A packed stadium can be oddly and eerily quiet given the right — or wrong, depending on your point of view — circumstances. By the late innings Wednesday night, Progressive Field carried all the energy of a 24-hour pharmacy at 3 a.m. The fans of the Cleveland Indians tried, they really did. When the evening began they waved the towels that had been handed to them when the gates opened and provided the expected din.

But by 11:47 p.m., when the final out was finally recorded, Alex Cobb and the Tampa Bay Rays’ flawless defense had long since strangled an entire lineup, and taken the city along with them. Thus Cleveland, which would have loved to follow Pittsburgh in using October to revive its proud baseball past, was cast aside with but a murmur. Cobb pitched the Rays to a 4-0 victory in the American League wild-card playoff game, a clinical performance from a 23-year-old who, nearly four months earlier, lay helpless on a field, his teammates concerned for his future.

“He didn’t pitch like a young pitcher,” Cleveland Manager Terry Francona said. “It was like as the stadium got louder, he could take something off — spin a breaking ball, throw a change-up. . . . He took the sting out of our bats.”

Delmon Young jacked a solo homer, Desmond Jennings laced a two-run double, and Cobb shut the Indians out over 62 / 3 innings, dancing around eight hits and striking out five. It all means the vagabond Rays — whose route to the postseason included winning a tiebreaker — will travel to Boston to begin a division series Friday.

“That’s tremendous,” said Rays Manager Joe Maddon, embracing the challenge of facing a division rival to whom his team lost 12 of 19 games.

The Post Sports Live crew debates whether Nationals bench coach Randy Knorr is the obvious choice for the team's new manager. (Post Sports Live/The Washington Post)

It is less tremendous in Cleveland, which was trying to overcome five straight losing seasons with one unlikely run. This ballpark once was filled every single night. But over the past decade, baseball has become something of an afterthought here. The 43,579 who showed up Wednesday represented the Indians’ third sellout of the year.

“I wish we could have given them a better game,” Francona said.

Cobb provided the game in need. His fastball sits at 93 mph and his wicked change-up, upon which he relies heavily, can make hitters buckle, but how he is constituted mentally might matter more — particularly because he said Wednesday night his location and command were both off. After sailing through the first two months of the season with a 2.39 ERA, he looked ready to make the all-star team. But on June 15, he took a line drive to the head off the bat of Kansas City’s Eric Hosmer. The concern, as he lay on the ground, wasn’t for his next start or his next month. It was for his career and his well-being.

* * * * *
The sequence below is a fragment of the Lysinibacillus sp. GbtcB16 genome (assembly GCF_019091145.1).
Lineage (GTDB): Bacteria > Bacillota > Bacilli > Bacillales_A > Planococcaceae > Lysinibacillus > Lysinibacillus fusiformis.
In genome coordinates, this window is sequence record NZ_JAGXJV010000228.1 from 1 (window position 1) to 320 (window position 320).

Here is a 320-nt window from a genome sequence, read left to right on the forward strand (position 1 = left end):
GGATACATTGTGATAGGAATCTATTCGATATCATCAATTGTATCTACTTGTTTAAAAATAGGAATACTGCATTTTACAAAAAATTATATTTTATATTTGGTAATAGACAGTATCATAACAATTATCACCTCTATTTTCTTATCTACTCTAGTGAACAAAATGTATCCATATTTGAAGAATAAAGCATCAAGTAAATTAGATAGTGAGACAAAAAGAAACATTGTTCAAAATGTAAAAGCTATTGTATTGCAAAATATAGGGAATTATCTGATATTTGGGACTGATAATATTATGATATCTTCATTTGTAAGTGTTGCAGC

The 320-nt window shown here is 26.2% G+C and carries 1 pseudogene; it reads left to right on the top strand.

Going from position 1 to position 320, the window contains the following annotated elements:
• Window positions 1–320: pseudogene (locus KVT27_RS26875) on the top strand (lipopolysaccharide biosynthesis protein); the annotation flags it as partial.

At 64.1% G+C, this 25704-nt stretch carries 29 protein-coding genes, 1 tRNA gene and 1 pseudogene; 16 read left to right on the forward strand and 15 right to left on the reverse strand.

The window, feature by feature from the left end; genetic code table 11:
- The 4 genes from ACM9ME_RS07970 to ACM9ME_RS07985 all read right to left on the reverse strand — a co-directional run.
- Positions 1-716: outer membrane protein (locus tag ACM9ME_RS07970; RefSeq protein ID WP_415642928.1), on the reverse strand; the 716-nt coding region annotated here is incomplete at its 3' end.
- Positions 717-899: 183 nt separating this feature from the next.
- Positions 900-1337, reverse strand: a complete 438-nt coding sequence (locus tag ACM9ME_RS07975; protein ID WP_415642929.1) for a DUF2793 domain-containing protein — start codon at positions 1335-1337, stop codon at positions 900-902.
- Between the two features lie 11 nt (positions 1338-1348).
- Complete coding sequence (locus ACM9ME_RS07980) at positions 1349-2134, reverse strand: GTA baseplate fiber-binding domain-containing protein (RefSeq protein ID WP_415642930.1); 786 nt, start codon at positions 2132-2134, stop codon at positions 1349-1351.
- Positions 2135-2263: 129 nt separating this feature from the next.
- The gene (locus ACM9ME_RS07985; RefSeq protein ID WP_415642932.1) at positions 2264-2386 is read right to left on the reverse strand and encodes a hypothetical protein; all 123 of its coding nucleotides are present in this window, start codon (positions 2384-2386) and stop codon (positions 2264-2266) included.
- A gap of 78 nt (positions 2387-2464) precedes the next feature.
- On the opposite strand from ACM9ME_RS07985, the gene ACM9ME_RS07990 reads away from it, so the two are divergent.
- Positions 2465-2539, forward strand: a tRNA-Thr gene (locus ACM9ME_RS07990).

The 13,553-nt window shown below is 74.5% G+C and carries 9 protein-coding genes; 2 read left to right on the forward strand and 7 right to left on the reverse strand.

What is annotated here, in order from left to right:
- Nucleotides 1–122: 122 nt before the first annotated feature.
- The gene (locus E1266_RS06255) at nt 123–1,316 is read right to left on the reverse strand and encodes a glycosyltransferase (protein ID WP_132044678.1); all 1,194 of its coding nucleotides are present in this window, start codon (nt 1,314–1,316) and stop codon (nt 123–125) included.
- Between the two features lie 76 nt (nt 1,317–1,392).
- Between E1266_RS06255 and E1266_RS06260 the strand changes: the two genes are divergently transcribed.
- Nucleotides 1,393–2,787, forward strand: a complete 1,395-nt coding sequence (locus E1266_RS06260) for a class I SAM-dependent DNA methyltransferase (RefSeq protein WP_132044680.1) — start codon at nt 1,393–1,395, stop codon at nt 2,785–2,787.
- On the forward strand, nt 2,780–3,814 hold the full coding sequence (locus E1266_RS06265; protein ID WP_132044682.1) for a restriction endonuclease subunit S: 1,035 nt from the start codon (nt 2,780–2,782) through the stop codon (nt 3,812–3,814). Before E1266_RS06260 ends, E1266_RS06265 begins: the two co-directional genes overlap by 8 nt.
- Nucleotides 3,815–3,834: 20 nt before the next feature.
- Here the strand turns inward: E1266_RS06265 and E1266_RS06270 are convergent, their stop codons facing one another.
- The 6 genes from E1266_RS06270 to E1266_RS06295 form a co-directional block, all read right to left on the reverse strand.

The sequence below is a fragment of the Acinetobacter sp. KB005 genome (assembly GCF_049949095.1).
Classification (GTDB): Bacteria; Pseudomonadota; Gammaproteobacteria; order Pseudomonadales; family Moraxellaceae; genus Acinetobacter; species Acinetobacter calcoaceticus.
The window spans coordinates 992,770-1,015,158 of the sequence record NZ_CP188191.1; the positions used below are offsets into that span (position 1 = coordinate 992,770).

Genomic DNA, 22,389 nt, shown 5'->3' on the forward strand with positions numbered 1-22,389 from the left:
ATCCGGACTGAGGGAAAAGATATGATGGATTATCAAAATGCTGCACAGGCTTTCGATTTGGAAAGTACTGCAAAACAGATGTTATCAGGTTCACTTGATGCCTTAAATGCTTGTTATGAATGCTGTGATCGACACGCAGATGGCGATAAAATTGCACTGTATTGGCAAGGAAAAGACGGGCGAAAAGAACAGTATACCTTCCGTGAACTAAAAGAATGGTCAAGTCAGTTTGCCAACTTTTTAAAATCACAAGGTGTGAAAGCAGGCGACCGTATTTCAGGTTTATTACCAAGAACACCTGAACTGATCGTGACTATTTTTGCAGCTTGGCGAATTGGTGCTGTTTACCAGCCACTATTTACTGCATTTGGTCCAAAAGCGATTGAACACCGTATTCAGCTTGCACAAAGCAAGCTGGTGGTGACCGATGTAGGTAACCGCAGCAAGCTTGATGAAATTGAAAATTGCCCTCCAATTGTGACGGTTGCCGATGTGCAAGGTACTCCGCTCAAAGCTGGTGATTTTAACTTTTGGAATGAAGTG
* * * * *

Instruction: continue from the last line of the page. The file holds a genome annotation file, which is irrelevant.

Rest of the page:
But Cobb, who suffered a concussion, returned two months later.

“It’s been a blur,” Cobb said. “I don’t know if that’s because of the concussion.”

He smiled, in part because of the moment, but also because he was the Rays’ best pitcher down the stretch. There was no way either of these teams could have lined up their pitchers for a one-and-done game, because both had to finish with a furious flurry just to be here. The Indians, a playoff afterthought a month ago, closed with 10 straight wins to earn the right to host a postseason game for the first time since 2007; they used ace Ubaldo Jimenez to nail down the 162nd game. The Rays won eight of their final 10, and that only earned them the right to play the tiebreaker Monday, when ace David Price beat Texas in game No. 163.

“Our guys were fine from the very first pitch,” Maddon said. “There was nothing going on except focus and, ‘Let’s go.’ ”

So Cobb went. Through three innings, he was scarcely tested, but what Cleveland fans will remember into a long, cold winter are the ensuing chances. In the fourth, they loaded the bases with one out. Cobb was in trouble — and the Cleveland crowd sensed it.

Indians shortstop Asdrubal Cabrera followed by pulling a ball toward first, one handled deftly by Rays first baseman James Loney, who fired to second. “He’s not afraid to throw,” Maddon said. Cobb then did his job covering the bag, accepted the relay to complete the double play, and Progressive Field sagged. Rally, dead.

In the fifth, the Indians put runners on the corners with no one out. Cobb’s response: a strikeout of Michael Bourn, a hard groundout to first from Nick Swisher, and a dribbler back to the mound from all-star second baseman Jason Kipnis. Rally, dead.

And in the seventh, another killer. Cobb allowed two singles, got the second out, and Maddon emerged from the dugout. The Rays’ infield converged on Cobb, congratulations all around. And when reliever Joel Peralta arrived to face Swisher, the most emphatic silence awaited. Peralta dissected Swisher first with a curveball (swing and miss), then with a split-finger fastball (swing and miss), and finally with a 93-mph fastball (swing and miss).

As Swisher, disgusted, removed his arm guard and helmet and dropped his bat — a pile at the plate — Progressive Field fell silent again. These fans, this stadium, this city, wanted badly to make noise deep into October, and the Rays just covered their mouths and shut them up.